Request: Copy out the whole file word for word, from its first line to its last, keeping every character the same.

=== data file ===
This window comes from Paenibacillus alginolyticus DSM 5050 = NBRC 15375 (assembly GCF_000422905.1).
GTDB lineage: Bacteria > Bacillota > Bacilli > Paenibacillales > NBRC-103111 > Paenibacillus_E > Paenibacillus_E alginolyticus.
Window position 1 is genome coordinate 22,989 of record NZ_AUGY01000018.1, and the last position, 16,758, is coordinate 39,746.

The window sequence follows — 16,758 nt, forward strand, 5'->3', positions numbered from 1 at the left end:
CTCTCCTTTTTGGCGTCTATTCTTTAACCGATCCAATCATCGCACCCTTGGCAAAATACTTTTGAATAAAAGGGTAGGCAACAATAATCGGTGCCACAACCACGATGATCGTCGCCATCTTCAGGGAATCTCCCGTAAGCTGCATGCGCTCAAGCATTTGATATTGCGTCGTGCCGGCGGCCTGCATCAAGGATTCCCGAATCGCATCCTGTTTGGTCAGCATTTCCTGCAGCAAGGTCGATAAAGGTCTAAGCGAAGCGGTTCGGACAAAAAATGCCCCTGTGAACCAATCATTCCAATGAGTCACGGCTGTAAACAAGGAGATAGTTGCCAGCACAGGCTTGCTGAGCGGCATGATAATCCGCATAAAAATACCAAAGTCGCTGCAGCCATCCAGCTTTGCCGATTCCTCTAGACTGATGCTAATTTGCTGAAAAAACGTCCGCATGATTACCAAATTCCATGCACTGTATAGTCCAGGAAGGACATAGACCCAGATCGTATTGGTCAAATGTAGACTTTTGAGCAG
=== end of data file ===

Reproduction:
This window comes from Paenibacillus alginolyticus DSM 5050 = NBRC 15375 (assembly GCF_000422905.1).
GTDB lineage: Bacteria > Bacillota > Bacilli > Paenibacillales > NBRC-103111 > Paenibacillus_E > Paenibacillus_E alginolyticus.
Window position 1 is genome coordinate 22,989 of record NZ_AUGY01000018.1, and the last position, 16,758, is coordinate 39,746.

The window sequence follows — 16,758 nt, forward strand, 5'->3', positions numbered from 1 at the left end:
CTCTCCTTTTTGGCGTCTATTCTTTAACCGATCCAATCATCGCACCCTTGGCAAAATACTTTTGAATAAAAGGGTAGGCAACAATAATCGGTGCCACAACCACGATGATCGTCGCCATCTTCAGGGAATCTCCCGTAAGCTGCATGCGCTCAAGCATTTGATATTGCGTCGTGCCGGCGGCCTGCATCAAGGATTCCCGAATCGCATCCTGTTTGGTCAGCATTTCCTGCAGCAAGGTCGATAAAGGTCTAAGCGAAGCGGTTCGGACAAAAAATGCCCCTGTGAACCAATCATTCCAATGAGTCACGGCTGTAAACAAGGAGATAGTTGCCAGCACAGGCTTGCTGAGCGGCATGATAATCCGCATAAAAATACCAAAGTCGCTGCAGCCATCCAGCTTTGCCGATTCCTCTAGACTGATGCTAATTTGCTGAAAAAACGTCCGCATGATTACCAAATTCCATGCACTGTATAGTCCAGGAAGGACATAGACCCAGATCGTATTGGTCAAATGTAGACTTTTGAGCAG